Reviews | Why the United States needs the Romney family plan

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But there are two reasons for the Conservatives who backed Gingrich-era reforms to give Romney’s plan a hearing. First, some of the incentives in his plan are clearly in favor of work and marriage, not against. One of the main reasons the old welfare system discouraged work was that its benefits could immediately disappear if a recipient found a job, because every dollar earned meant a dollar less in welfare. But the Romney subsidy is only phased out only with high incomes, so there is no deterrent for a low-income parent from taking a job. Meanwhile, the plan also changes the labor income tax credit to make it more marriage and work friendly, potentially balancing the disincentives created by the child allowance.

Lifting the details of the policy, however, the main reason Conservatives favor the generosity of Romney’s plan is that we live in a very different world than 1996. Then America had an overall birth rate that was consistently high. around the replacement level, and a stubbornly high teenage birth rate in communities struggling with chronic poverty. It was reasonable, in this context, for welfare reform to focus on breaking a cycle in which teenage pregnancy threatened to lead to lasting unemployment and subsidized dependency.

Today the situation is different. The teenage birth rate has dropped to its lowest level in modern American history, and meanwhile the overall birth rate has also fallen, with Covid-19 providing an additional fertility suppressor. (If the United States had just maintained its 2008 fertility rate, 5.8 million no more children would exist today.) Neither of the two political coalitions yet reckons with the consequences of this fertility collapse, but we will all live with its consequences – in stagnation, loneliness, alienation – for decades to come. future.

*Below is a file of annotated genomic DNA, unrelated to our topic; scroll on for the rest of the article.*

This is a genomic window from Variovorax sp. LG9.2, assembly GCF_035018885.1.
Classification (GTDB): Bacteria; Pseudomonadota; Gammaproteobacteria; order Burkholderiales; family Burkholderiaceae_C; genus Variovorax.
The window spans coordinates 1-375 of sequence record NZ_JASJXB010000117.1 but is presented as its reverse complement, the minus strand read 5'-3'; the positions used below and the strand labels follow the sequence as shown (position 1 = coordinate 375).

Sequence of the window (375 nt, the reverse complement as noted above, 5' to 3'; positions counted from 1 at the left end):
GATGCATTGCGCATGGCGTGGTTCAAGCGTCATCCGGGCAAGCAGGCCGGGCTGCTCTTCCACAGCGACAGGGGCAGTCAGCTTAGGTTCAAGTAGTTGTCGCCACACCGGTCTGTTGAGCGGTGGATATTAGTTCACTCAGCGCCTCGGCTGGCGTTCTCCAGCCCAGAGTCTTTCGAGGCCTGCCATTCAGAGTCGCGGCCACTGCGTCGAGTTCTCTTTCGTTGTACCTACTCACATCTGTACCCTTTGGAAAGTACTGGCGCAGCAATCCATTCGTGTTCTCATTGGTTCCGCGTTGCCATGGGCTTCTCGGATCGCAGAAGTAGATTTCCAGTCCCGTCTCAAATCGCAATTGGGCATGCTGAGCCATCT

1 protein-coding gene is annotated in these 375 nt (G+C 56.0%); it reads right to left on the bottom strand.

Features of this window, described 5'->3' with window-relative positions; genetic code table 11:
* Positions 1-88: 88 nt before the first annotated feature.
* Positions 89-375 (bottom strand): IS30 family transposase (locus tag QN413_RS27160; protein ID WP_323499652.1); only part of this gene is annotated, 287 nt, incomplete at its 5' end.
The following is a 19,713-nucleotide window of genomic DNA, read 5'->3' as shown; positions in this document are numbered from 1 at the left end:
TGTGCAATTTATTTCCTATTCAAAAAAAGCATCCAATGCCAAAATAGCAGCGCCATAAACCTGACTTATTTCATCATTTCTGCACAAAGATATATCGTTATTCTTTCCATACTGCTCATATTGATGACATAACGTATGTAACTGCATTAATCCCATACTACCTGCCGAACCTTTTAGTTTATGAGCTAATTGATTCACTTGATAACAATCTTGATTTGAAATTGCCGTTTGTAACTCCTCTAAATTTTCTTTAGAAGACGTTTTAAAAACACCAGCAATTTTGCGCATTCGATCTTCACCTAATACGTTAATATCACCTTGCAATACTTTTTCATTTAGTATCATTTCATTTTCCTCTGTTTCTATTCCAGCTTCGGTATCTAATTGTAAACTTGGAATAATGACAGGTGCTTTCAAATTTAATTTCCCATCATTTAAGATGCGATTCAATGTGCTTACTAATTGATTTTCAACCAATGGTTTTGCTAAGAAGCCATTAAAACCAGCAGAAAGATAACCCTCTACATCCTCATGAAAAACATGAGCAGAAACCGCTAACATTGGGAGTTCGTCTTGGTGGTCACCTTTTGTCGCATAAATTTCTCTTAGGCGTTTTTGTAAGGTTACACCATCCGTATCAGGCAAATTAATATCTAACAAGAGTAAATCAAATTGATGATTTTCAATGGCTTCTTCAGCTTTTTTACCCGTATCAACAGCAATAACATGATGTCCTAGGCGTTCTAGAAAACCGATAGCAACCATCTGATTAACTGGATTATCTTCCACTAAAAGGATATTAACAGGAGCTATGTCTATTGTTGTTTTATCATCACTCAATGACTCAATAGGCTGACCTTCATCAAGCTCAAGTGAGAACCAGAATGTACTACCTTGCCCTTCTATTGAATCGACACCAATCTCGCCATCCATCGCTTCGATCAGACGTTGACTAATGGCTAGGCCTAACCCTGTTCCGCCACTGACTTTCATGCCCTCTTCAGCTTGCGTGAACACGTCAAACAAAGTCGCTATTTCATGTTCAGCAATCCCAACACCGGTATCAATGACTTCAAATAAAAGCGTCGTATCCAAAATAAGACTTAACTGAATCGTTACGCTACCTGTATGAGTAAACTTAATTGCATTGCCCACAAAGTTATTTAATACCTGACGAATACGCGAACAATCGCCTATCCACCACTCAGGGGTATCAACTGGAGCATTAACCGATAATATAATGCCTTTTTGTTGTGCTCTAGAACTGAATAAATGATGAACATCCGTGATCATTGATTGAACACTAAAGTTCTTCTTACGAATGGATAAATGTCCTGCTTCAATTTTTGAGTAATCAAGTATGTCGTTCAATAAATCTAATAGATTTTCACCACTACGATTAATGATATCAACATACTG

In this environment, it is worth risking a little inducement to have and raise children in non-ideal circumstances in order to create a more welcoming society for the education of children in general. Conservative goals of supporting work and marriage remain important, but overall they need to give way a bit to a more basic goal – that society should reproduce.

Besides, the more liberal goal of fairness should also pay off – which is why the Romney plan would actually be better without the income cap, with a family allowance circulating even to fertile billionaires.

To a much greater extent than 25 years ago, America simply needs more babies – rich and poor and middle class. Public policy alone cannot deliver them, even something as ambitious as the Romney Plan. But his reasonable goal is not an immediate baby boom, however desirable it may be. It is about laying the strongest possible political foundation on which a more fertile, younger and more optimistic society could possibly be built.


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